My head was spinning from a week that eventually spiraled away from me. My two good friends, both devoted and loyal Red Sox fans, called me out with them on Thursday to watch World Series Game 2. We found a nice chill pub in the West Village and as I was drinking some beers with them I began snapping out of the terrible, wretched feeling and mood I had been in for the last 3 weeks. Into the 5th, Boston was doing well, a great Flamenco guitarist from Spain was playing on stage, we were laughing and I walked up to the bar to grab another beer when I met her. In stage plays there's that moment when the action is suddenly focused on just one character and slowly the rest of the stage fades away and a hard spotlight hits the protagonist of the moment - that's what it was like. My friends and the game and everything else in the bar went away, went dark, and it was only her and I there, chatting each other up, both of us having already drunk too many and just beginning to drink too many more. Later I turned around just in time to see my friends leaving for the night. Her and I kept it up and ended back at her place and I woke up there in the morning.

"You are not in the spirit..." What grief I put upon myself! My intentions are typically to do what is right and often moral, so how is it I allow myself to slide and willingly go with her? In the past I have behaved in far simpler and far more innocent ways and felt horrible about it, Catholic guilt and all that. This time, nothing. It becomes worse. Saturday night I found myself in Williamsburg at a Drive-By-Truckers show. After the show I was headed to a friend's Halloween Party, but I was just quickly stopping by this one bar with my friend who had gone to the show with me. On my way out of that place I ran into another girl - literally almost ran into her and we suddenly had our arms around each other and before I knew it I was ditching the party, everything was going dark, I was heading home with her and once again spiralling away. "...on the contrary, you are in the flesh.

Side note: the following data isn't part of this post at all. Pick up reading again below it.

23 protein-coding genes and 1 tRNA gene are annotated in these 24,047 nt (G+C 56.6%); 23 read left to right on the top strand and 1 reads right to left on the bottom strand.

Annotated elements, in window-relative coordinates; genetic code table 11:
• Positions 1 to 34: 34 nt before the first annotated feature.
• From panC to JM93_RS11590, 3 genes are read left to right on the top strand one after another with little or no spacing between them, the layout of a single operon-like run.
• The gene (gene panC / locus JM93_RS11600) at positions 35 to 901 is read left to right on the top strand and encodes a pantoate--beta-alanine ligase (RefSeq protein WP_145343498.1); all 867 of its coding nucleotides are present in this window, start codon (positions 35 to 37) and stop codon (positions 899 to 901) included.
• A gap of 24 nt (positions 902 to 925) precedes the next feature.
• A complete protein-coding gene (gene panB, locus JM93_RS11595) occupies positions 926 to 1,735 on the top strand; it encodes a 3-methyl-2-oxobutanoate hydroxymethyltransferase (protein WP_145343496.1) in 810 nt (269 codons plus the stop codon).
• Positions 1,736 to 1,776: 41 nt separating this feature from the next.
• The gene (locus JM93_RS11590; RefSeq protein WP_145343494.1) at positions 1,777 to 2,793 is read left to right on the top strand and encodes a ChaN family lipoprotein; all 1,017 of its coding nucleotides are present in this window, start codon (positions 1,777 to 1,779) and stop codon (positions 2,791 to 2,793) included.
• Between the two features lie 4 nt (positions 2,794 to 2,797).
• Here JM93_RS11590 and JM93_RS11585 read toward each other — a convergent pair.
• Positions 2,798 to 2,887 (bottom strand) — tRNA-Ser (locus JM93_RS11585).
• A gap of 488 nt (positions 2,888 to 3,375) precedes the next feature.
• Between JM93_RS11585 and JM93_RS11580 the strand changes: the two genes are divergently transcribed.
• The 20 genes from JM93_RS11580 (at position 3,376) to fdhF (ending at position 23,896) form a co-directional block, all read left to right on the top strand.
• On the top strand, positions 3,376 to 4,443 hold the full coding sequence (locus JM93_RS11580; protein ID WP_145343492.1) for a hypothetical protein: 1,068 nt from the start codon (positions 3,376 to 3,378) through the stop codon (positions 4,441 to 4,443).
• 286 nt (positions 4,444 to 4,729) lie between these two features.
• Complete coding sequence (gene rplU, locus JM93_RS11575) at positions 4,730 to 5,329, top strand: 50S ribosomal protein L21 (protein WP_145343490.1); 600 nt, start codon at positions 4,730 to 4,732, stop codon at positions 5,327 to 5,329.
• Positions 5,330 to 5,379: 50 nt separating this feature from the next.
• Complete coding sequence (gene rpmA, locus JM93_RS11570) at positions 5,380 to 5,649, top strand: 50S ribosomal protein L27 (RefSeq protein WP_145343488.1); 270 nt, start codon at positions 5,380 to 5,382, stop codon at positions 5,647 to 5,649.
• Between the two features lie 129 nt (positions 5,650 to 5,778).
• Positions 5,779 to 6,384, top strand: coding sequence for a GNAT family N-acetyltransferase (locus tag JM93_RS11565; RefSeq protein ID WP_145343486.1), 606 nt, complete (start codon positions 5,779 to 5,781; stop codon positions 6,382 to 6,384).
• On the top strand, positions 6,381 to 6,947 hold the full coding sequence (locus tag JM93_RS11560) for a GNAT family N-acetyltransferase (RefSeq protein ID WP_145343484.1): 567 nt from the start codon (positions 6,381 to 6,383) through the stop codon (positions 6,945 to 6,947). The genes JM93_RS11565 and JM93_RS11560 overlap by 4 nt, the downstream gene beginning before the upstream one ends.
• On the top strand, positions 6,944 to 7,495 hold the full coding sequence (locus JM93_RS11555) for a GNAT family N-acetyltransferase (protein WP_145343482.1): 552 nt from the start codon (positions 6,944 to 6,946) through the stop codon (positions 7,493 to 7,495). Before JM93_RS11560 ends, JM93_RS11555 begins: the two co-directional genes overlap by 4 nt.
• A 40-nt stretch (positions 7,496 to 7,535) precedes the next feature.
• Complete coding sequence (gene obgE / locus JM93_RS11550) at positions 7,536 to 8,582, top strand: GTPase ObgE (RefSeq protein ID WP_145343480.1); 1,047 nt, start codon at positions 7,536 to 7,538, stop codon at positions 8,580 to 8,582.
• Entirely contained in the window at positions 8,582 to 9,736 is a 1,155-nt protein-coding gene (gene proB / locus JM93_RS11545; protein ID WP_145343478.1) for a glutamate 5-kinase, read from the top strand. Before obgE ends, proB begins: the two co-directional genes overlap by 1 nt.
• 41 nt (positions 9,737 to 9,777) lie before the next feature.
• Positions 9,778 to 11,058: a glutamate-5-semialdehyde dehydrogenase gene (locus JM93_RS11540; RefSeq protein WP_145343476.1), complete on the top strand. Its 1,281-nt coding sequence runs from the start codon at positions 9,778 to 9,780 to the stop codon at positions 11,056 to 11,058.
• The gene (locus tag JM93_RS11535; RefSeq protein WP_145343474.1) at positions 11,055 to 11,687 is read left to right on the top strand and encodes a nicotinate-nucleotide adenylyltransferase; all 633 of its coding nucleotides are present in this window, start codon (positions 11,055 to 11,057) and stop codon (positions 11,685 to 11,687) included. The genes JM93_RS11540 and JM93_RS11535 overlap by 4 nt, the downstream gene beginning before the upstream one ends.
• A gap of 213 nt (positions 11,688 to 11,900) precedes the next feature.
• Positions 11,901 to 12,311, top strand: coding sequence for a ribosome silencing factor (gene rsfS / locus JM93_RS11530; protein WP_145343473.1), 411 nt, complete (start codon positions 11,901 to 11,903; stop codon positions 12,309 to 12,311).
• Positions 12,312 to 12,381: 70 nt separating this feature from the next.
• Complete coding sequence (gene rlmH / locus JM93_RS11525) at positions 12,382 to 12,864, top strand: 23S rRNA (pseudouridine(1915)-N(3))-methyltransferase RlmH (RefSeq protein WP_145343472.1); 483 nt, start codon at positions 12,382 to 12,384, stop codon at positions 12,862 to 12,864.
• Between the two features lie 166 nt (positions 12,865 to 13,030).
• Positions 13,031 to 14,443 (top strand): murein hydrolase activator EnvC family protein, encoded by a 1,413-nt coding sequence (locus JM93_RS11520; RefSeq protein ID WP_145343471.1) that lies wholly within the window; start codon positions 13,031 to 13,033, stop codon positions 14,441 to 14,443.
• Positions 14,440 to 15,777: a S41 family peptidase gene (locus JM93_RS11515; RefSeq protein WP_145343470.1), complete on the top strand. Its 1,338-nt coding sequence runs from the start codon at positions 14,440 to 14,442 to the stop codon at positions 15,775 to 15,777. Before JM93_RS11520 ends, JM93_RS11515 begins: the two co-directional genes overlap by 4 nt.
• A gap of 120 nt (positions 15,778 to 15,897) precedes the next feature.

"...the concern of the flesh is death..."


(03/31/2010)
Additional photos...






1 comment:

  1. Andrew - I just read your blog associated with
    St. Paul the Apostle Church. One of my favorite saints is St. Monica. She followed her wayward son relentlessly; following his trail of licentiousness and self-absorption, praying and imploring for Him before God every step of the way. A bishop finally gave her some relief when he told her "the child of those tears shall never perish." Of course her son was St. Augustine. I have not fully read his book Confessions, though I think it is a good one for earnest Catholics (and all other brothers and sisters)who struggle with the world and how to let it decrease and Christ increase. Thank you so much for your extensive work here - you are a gift to us travelers to NYC who are looking for churches in the different neighborhoods. I ask God to bless you and keep you close to His Sacred Heart.